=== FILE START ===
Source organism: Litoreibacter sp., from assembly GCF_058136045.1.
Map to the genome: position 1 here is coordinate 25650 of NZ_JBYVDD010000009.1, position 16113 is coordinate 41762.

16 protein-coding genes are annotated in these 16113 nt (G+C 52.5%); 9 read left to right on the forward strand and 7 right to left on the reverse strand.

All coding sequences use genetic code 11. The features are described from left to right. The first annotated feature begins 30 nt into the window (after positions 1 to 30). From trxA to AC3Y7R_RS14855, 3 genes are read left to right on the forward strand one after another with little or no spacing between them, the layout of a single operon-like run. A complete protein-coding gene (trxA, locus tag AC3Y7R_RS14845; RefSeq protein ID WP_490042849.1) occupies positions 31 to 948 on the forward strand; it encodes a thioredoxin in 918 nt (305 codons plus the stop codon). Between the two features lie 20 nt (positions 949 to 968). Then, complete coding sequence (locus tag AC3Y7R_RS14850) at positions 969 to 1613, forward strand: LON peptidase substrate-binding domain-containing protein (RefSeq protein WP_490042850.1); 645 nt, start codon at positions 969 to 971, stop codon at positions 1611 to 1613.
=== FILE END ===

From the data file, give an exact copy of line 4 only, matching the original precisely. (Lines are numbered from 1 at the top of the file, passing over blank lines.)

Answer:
All coding sequences use genetic code 11. The features are described from left to right. The first annotated feature begins 30 nt into the window (after positions 1 to 30). From trxA to AC3Y7R_RS14855, 3 genes are read left to right on the forward strand one after another with little or no spacing between them, the layout of a single operon-like run. A complete protein-coding gene (trxA, locus tag AC3Y7R_RS14845; RefSeq protein ID WP_490042849.1) occupies positions 31 to 948 on the forward strand; it encodes a thioredoxin in 918 nt (305 codons plus the stop codon). Between the two features lie 20 nt (positions 949 to 968). Then, complete coding sequence (locus tag AC3Y7R_RS14850) at positions 969 to 1613, forward strand: LON peptidase substrate-binding domain-containing protein (RefSeq protein WP_490042850.1); 645 nt, start codon at positions 969 to 971, stop codon at positions 1611 to 1613.